In some embodiments, if the clearing system 104 identifies multiple previously submitted requests that have a long position in the first futures contract and a short position in the second futures contract then the clearing system 104 selects the request that was received earliest. In other embodiments, the clearing system 104 allocates the quantities of the long and short positions of the first request in a pro rata fashion amongst the previously received requests.
Because the long quantity of a deliverable futures contract traded in a market is offset against an identical short quantity of the deliverable futures contract in the market, the quantity of remaining open short positions remains identical to the number of remaining open long positions held by traders in the market. Therefore, the remaining open quantities of all other traders may be settled in accordance with contract specifications associated with the market.
Some embodiments of the clearing system 104 compare the open positions of a trader associated with the first clearing firm 110 with requests stored in the positions database 108 to identify one or more combinations of the open positions held by the trader that may be made fungible. The staff member of the clearing firm 110 selects one of the identified combinations and clearing system 104 makes the open positions comprising the combination fungible in the manner described above.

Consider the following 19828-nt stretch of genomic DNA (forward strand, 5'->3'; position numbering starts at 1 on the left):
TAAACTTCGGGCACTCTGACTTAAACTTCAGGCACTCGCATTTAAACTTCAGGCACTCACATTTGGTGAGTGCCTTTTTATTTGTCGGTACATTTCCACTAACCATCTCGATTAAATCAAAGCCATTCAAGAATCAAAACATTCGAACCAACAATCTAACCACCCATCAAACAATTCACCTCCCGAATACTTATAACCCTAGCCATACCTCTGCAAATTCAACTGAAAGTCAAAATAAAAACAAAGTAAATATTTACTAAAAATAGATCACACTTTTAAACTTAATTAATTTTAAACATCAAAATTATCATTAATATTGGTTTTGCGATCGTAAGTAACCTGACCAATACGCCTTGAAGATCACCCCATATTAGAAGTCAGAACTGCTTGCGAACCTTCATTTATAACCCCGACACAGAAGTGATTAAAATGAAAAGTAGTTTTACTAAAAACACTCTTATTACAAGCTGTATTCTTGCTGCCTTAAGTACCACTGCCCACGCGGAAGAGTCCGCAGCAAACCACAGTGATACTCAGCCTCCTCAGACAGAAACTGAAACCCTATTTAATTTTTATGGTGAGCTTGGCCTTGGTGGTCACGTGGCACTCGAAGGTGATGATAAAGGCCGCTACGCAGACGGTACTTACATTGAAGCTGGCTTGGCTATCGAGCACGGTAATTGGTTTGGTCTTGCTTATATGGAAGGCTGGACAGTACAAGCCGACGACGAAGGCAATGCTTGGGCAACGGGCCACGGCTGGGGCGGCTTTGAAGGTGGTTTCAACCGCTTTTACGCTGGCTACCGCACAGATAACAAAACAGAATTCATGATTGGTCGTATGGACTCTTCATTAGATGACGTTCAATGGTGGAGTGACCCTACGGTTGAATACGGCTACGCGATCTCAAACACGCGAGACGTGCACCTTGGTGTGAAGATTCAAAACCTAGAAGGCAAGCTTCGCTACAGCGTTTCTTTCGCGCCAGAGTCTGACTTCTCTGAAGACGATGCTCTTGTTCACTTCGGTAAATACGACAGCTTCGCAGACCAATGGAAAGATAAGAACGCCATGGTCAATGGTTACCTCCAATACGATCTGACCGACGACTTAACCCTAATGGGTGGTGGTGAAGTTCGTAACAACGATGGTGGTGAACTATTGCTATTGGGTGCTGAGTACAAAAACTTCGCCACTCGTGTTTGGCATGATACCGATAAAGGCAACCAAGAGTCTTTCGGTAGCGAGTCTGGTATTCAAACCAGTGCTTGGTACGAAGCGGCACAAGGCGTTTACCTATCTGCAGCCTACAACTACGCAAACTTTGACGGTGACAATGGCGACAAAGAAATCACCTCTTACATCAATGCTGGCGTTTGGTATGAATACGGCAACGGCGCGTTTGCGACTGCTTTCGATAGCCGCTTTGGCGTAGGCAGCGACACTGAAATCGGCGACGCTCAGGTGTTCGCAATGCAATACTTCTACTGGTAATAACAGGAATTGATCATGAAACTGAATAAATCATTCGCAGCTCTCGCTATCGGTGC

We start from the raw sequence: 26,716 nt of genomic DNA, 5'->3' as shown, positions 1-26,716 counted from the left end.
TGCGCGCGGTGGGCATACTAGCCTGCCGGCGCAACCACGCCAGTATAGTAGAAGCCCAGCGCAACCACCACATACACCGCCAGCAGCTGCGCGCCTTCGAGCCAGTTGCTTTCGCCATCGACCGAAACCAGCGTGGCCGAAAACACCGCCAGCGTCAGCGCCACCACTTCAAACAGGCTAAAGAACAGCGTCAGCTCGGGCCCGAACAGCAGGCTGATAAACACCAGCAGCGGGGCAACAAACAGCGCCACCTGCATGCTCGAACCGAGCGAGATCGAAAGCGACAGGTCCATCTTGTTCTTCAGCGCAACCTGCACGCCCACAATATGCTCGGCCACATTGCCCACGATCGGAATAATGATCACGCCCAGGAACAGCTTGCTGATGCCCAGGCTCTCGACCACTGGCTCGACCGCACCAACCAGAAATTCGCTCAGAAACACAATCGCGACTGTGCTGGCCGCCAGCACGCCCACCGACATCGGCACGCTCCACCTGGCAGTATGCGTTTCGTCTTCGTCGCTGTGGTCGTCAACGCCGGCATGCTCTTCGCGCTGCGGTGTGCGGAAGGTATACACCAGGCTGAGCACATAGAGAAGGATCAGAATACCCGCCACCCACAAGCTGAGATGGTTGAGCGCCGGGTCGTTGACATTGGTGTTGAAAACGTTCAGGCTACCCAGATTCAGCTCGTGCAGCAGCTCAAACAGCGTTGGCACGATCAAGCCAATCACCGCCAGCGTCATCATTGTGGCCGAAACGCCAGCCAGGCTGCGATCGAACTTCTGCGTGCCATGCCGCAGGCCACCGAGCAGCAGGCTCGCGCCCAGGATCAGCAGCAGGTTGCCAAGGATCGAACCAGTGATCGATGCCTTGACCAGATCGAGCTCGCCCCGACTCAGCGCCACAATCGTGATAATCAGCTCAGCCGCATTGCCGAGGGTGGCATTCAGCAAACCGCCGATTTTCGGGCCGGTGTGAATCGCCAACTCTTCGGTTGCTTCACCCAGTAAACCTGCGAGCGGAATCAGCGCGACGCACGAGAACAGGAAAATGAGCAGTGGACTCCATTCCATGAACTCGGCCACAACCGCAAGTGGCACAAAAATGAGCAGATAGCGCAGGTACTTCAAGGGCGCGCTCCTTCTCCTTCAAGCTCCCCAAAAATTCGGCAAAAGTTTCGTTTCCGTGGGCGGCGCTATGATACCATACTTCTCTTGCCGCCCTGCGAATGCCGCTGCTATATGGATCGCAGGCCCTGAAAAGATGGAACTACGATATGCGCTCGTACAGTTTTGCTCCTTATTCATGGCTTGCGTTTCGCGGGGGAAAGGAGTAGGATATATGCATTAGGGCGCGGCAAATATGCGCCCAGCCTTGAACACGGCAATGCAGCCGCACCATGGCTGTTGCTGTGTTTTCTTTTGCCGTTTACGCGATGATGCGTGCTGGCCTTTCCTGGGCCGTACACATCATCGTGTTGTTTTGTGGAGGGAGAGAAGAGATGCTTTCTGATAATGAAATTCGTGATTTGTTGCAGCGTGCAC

In another embodiment, the clearing system 104 compares the open positions of the trader associated with the clearing firm 110 with requests stored in the position database 108 to identify individual open positions held by the trader, any two of which can be made fungible. Although, the embodiments above describe communications being undertaken between a clearing firm and the clearing system, some embodiments may allow individual traders to submit requests to make positions held thereby fungible without having to go through a clearing firm as an intermediary. It should also be apparent, that the clearing firm may submit requests regarding positions held in house accounts thereof.
The block 206 queries the positions database 108 to identify any previously received requests stored therein that indicates a short position in the first futures contract and a long position in the second futures contract specified by request received by the block 202. If any previously received requests are identified processing proceeds to a block 210; otherwise, a block 212 creates a new record in the positions database 108 and stores information regarding the received request therein and proceeds to the block 208 to exit.